In October, Iran confirmed the arrest of British-Iranian anthropologist Kamil Ahmadi before releasing him, and in December it freed Xiyue Wang, a Chinese-American researcher serving a 10-year term on spying charges
Authoritarian governments in the Middle East are increasingly willing to seize researchers and academics, who are seen as valuable bargaining chips in their joustings with Western nations, analysts warn.
"The risks now facing researchers in the Middle East are unprecedented," said Jean-Pierre Filiu, a historian at France's Sciences Po University.
Filiu was speaking on Friday at a forum dedicated to two French colleagues, Fariba Adelkhah and Roland Marchal, who have been imprisoned in Iran since their arrest last June.
They have been charged with conspiracy or collusion against national security, while Australian Kylie Moore-Gilbert of the University of Melbourne is serving a 10-year sentence on espionage charges.
Often authorities target their own citizens who have dual nationality, like Adelkhah, with Tehran in particular refusing to recognize a second passport.
In October, Iran confirmed the arrest of British-Iranian anthropologist Kamil Ahmadi before releasing him, and in December it freed Xiyue Wang, a Chinese-American researcher serving a 10-year term on spying charges.
Wang was released in exchange for Masoud Soleimani, an Iranian who had been held in the US for allegedly breaching sanctions - and Tehran said it was open to other such exchanges.
But over the decades, the targeting of academics has often been more violent.
"It started with gunshots at the office of Malcolm Kerr, president of the American University of Beirut, who was murdered in 1984 by Hezbollah, already an arm of the Revolutionary Guards" of Iran, Filiu said.
Two years later, French sociologist Michel Seurat died in a Lebanese prison after his arrest because he was "denied medical care," he said.
"They were victims of the settling of scores by Iran with Washington and Paris."
Eyes on the ground
More recently, Italian doctorate student Giulio Regeni disappeared in Egypt while researching trade unions, one of the country's last independent civil actors - and increasingly in the crosshairs of the authorities.
His badly mutilated body was found more than a week later by the side of a road on the outskirts of the Egyptian capital, with an Italian post-mortem later indicating he had been tortured.
And in May 2018, British researcher Matthew Hedges was arrested in the United Arab Emirates and held in solitary confinement for months before beginning a life sentence on spying charges.
He was released less than a week after his sentencing - and just as the United Nations dropped a UK-sponsored resolution demanding a halt to the UAE and Saudi Arabia offensive in Yemen.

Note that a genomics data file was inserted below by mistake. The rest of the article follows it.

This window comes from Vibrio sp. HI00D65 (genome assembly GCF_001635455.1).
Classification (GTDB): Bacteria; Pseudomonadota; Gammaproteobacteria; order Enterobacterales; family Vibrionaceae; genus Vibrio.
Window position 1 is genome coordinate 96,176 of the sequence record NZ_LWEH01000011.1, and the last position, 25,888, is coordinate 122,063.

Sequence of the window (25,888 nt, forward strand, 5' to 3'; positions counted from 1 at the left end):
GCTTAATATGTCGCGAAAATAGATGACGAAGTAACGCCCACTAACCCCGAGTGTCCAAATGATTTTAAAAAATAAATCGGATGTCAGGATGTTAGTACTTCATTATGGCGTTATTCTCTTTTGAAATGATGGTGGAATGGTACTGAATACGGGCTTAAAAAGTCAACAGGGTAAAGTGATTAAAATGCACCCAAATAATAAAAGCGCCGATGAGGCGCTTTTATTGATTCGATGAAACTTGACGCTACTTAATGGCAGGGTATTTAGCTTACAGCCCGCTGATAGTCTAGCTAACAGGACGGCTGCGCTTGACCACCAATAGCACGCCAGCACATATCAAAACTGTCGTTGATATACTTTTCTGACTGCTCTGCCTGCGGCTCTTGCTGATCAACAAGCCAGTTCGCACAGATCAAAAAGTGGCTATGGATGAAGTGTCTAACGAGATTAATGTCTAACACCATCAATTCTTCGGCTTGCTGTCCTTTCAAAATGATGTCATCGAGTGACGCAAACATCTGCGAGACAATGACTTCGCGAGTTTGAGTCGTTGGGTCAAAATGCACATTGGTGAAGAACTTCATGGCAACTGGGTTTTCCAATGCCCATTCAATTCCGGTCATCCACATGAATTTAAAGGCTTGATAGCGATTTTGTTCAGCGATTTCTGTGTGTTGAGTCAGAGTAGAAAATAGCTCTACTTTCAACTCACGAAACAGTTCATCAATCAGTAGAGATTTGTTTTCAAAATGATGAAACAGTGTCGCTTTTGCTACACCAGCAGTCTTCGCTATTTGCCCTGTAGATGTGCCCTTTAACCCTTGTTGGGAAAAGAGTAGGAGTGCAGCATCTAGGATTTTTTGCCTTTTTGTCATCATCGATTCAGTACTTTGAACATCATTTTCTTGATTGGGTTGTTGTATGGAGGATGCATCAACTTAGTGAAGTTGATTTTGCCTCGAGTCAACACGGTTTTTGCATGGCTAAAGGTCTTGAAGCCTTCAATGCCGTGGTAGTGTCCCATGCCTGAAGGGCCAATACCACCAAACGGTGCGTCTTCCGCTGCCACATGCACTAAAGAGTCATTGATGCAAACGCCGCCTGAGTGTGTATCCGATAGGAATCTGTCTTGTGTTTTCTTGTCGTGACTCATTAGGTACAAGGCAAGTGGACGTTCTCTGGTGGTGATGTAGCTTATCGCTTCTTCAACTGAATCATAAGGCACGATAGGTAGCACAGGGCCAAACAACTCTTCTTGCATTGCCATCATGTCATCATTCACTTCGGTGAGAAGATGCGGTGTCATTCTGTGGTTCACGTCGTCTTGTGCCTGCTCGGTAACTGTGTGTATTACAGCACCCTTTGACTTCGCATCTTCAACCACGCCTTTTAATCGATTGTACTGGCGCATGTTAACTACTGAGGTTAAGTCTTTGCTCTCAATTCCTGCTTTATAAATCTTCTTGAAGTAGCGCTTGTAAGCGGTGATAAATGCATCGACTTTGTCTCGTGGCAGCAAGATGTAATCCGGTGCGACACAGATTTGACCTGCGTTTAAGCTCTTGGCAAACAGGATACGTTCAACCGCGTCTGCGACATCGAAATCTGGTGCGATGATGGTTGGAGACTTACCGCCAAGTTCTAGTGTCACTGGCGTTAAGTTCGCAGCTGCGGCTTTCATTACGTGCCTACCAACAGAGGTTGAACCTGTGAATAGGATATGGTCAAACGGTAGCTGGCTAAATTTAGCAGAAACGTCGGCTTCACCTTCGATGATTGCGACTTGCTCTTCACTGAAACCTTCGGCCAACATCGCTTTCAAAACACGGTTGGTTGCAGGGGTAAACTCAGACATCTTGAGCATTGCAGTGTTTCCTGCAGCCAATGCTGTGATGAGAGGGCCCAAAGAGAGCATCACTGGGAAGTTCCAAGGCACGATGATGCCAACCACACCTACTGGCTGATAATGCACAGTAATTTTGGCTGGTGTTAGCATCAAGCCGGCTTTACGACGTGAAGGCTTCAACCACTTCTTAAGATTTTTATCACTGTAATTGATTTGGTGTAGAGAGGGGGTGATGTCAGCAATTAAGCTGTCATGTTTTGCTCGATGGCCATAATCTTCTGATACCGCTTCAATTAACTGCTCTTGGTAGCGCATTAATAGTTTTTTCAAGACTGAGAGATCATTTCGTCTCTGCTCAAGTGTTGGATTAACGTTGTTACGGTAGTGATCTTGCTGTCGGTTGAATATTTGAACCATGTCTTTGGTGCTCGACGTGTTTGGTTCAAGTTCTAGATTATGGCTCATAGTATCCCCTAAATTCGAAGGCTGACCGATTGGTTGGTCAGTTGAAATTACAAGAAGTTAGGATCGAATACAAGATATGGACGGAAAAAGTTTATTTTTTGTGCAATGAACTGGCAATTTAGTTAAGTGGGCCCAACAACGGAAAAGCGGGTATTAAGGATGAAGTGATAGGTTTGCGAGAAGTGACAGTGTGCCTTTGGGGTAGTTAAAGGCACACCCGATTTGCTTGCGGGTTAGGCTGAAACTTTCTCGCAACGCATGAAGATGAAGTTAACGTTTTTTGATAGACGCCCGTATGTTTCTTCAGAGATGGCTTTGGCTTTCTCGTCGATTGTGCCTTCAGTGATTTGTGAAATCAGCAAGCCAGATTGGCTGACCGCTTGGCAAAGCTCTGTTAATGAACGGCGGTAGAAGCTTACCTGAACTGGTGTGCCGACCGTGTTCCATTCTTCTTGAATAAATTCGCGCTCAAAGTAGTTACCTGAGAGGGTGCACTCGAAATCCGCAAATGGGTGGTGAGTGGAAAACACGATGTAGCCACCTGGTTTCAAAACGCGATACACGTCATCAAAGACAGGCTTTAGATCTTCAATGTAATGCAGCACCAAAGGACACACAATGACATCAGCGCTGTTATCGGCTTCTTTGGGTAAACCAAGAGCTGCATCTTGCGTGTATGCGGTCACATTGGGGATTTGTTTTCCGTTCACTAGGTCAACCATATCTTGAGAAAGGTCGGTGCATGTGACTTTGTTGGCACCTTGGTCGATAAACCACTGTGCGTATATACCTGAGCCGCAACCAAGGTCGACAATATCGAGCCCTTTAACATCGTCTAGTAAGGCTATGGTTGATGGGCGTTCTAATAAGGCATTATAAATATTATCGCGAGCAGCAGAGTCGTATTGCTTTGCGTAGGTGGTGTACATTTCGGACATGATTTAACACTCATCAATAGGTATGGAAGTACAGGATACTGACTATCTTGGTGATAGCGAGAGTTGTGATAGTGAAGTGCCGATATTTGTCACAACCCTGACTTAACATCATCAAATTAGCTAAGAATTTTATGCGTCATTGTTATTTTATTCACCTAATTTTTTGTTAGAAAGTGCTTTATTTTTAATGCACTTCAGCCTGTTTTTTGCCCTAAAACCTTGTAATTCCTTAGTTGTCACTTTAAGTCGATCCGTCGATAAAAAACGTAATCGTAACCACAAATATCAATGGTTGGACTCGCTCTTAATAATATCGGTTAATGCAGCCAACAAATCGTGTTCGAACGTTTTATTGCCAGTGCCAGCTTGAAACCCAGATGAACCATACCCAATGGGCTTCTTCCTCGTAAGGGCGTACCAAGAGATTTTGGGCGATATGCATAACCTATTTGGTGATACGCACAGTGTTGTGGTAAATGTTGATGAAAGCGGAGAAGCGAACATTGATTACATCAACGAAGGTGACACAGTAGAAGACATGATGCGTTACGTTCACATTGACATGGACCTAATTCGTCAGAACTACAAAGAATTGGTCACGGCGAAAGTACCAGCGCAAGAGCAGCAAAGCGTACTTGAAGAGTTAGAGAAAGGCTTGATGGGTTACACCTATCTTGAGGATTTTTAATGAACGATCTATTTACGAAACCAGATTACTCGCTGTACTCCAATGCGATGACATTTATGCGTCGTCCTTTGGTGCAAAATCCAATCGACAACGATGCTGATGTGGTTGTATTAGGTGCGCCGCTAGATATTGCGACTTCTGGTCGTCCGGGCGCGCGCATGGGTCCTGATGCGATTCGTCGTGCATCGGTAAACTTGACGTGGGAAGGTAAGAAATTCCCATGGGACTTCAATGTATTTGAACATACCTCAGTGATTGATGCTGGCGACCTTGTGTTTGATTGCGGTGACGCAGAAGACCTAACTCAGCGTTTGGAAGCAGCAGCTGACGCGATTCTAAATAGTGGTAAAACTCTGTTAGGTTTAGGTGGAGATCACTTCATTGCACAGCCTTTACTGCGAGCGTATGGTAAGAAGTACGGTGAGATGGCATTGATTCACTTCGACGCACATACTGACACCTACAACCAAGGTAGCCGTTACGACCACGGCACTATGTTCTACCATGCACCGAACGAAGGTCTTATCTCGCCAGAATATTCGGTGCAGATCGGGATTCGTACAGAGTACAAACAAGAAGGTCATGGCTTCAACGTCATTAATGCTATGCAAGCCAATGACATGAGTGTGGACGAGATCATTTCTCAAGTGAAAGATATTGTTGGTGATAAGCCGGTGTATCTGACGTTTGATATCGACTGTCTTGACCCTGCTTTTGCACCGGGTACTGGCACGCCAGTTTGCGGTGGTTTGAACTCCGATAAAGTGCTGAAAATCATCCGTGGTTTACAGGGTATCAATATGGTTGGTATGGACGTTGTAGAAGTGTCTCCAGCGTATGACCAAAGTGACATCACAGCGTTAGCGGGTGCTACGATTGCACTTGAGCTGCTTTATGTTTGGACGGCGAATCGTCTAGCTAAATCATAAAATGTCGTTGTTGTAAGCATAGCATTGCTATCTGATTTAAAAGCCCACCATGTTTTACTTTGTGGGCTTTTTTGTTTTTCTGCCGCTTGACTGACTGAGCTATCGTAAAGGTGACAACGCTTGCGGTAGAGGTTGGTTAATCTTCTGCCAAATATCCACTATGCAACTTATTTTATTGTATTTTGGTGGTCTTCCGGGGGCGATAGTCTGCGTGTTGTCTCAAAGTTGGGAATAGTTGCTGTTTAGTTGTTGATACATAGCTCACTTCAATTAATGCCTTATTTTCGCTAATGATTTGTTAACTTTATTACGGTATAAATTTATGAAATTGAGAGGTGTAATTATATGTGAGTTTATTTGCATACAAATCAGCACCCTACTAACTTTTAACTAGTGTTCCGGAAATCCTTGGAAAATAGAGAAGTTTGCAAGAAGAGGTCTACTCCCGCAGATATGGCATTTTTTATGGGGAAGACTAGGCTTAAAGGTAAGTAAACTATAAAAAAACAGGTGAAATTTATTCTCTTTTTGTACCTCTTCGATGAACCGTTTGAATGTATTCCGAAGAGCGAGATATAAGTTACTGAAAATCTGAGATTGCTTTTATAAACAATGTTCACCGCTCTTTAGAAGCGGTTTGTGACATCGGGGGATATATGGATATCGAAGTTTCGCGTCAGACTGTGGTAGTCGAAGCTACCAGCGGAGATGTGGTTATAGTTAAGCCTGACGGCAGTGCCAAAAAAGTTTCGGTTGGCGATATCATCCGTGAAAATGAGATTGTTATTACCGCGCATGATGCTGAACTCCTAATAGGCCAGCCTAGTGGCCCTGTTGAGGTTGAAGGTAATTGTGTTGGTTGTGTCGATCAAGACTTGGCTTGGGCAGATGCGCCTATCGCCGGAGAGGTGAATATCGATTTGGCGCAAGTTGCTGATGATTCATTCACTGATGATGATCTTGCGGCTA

"Mr Hedges may be their bargaining chip to get London to back off from a UN resolution calling for a halt to the war in Yemen," Mark Almond, director of the Crisis Research Institute at the University of Oxford, wrote in The Telegraph newspaper a few days before his release.
"Miraculously the stars aligned, and his release finally came as the British initiative was abandoned," Filiu agreed.
Yet analysts say the crackdown on academics comes as on-the-ground research becomes increasingly vital for understanding the political and socio-economic dynamics in play across the Middle East.
Threats from jihadist forces as well as the rise of nationalist and authoritarian tendencies are prompting officials to severely restrict access to outsiders.
Iran in particular is holding "10 to 15" foreigners including Nazanin Zaghari-Ratcliffe of the Thomson Reuters Foundation, who is serving a five-year term on charges of sedition, Jean-Francois Bayart of France's CNRS research institute told the forum on Friday.
His colleague Bernard Hourcade, a geographer and Iran specialist, blamed a new generation of Republican Guard elites who grew up in an "ostracized republic."
"Many of them have no international experience. They don't speak French, English or German," Hourcade said.
"If today Fariba and Roland are in prison, when normally you take diplomats or business executives hostage, it's because they were trying to see what's really happening," he added.
"These people are panicked by the idea that people would know what's going on in their country."
According to Filiu, "access is increasingly denied by powers and organisations which know perfectly well that the research can help counter the lies and propaganda used to sow terror among their own peoples."
Washington's killing of the Revolutionary Guard commander Qasem Soleimani last month, and Iran's own accidental downing of a Ukraine airliner, has turned up the heat on Tehran.
But even if Iran appears more vulnerable, "they are not necessarily in any position to negotiate or make any offers," said Olivier Roy, a specialist on Islam at the European University Institute in Italy.
Hence the temptation, analysts say, to keep a handful of foreign researchers behind bars.